- Format: Hardcover
- ISBN: 978-1-5261-1994-0
- Pages: 264
- Price: £85.00
- Published Date: May 2018
- Series: Studies in Design and Material Culture
Taking a cue from revisionist scholarship on early modern vernacular architectures and their relationship to the classical canon, this book rehabilitates the reputations of a representative if misunderstood building typology - the eighteenth-century brick terraced house - and the artisan communities of bricklayers, carpenters and plasterers responsible for its design and construction. Opening with a cultural history of the building tradesman in terms of his reception within contemporary architectural discourse, chapters consider the design, decoration and marketing of the town house in the principal cities of the eighteenth- and early nineteenth-century British Atlantic world. The book is essential reading for students and scholars of the history of architectural design and interior decoration specifically, and of eighteenth-century society and culture generally.
'This is a fine book about the significant role of artisan house builders as architectural designers in the later Georgian period. When they did not exit their trades to become what earlier historians have ranked as 'architects', these artisan builders have remained shadowy figures. Ranging widely and with an even-handed command of material from both sides of the British Atlantic, especially giving Dublin due weight, Conor Lucey illuminates these people and their contributions to architectural design with insight, detail, clarity and humour.'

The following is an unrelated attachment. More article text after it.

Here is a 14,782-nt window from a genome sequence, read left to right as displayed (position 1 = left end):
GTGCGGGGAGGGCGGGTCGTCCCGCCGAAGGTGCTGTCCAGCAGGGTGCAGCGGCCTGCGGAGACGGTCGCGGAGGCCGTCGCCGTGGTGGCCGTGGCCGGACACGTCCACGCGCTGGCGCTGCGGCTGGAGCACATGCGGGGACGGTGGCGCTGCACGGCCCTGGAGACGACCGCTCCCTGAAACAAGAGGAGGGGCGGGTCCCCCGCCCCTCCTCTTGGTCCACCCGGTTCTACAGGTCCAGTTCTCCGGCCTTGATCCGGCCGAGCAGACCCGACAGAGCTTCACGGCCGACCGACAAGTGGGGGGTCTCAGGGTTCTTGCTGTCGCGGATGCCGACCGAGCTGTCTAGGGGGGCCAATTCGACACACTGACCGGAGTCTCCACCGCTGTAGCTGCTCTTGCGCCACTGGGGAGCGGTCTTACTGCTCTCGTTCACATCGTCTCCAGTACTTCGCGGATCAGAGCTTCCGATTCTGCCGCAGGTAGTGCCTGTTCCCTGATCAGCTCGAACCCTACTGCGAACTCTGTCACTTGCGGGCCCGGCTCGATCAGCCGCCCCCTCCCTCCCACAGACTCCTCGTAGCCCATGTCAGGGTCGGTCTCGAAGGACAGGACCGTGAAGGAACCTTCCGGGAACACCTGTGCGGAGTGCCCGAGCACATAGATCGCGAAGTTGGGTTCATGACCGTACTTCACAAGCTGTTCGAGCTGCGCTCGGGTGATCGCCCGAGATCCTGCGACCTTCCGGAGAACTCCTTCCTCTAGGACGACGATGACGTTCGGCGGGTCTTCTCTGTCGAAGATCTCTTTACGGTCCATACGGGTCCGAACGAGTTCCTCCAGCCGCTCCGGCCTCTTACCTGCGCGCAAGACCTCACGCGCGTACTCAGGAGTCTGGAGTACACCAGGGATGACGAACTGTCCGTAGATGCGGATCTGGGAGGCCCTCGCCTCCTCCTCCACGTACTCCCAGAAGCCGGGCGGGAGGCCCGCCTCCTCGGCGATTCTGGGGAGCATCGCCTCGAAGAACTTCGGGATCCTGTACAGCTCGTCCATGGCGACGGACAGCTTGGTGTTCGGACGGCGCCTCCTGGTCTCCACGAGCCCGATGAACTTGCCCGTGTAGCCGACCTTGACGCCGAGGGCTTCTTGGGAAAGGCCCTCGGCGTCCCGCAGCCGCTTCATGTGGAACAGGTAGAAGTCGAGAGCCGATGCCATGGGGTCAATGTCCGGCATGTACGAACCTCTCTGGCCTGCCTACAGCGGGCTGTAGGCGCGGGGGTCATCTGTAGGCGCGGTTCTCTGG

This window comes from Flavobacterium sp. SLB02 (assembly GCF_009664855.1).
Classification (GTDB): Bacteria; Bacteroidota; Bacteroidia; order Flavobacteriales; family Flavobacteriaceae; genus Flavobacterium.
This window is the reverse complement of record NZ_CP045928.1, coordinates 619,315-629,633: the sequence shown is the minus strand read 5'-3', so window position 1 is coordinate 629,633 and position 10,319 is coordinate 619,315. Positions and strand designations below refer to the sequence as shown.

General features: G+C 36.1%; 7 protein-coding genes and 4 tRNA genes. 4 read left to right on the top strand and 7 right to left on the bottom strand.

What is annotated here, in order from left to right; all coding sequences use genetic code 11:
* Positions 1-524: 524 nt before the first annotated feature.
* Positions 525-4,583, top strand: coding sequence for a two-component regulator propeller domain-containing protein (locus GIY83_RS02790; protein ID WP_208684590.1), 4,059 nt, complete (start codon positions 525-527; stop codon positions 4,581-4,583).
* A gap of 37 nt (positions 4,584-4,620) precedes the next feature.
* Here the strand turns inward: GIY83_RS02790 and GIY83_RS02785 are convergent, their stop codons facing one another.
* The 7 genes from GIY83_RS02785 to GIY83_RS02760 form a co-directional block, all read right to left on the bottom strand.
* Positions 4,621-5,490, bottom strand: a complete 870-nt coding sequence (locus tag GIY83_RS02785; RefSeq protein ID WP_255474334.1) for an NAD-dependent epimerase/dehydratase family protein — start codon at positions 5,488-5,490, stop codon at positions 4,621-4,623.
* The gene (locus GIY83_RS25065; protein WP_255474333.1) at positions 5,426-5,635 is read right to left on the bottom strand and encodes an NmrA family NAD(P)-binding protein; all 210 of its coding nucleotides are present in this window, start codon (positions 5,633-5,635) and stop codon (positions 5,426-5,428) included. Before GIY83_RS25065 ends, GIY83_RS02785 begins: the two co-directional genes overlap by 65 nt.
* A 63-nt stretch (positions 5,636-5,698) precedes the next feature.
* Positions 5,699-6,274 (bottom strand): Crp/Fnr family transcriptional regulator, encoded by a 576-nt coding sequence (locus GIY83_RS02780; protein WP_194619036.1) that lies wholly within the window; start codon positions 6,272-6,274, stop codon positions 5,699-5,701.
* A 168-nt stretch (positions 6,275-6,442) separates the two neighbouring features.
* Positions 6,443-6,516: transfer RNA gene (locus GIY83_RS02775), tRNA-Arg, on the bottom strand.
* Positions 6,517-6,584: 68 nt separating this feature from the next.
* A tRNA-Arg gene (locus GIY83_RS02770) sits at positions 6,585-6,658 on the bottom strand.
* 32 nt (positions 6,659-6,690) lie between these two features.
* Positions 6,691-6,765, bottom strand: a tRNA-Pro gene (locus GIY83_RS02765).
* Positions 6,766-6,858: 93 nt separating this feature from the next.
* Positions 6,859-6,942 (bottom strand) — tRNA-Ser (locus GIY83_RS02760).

Peter Guillery, Bartlett School of Architecture, London
'Lucey's fascinating book explores the role of the artisan in the still somewhat mysterious design processes behind the creation of the urban terraced house. Based on extensive new research it will enable us to place artisan-builders alongside other well-known designer-makers - such as print, furniture or ceramic specialists - in the period. Histories to date have focussed on the tradesman's role in the construction of town houses but Lucey makes a compelling argument for their contribution to the design and decoration of both exteriors and interiors. In doing so he extends existing scholarship in exciting new directions enabling us more fully to understand the workings of the building trade across the second half of the long eighteenth century. The book's scope is transatlantic and crucially Ireland for the first time, alongside England and America, is brought into discussions on the inter-connections across the eighteenth-century Atlantic building world.'
Elizabeth McKellar, The Open University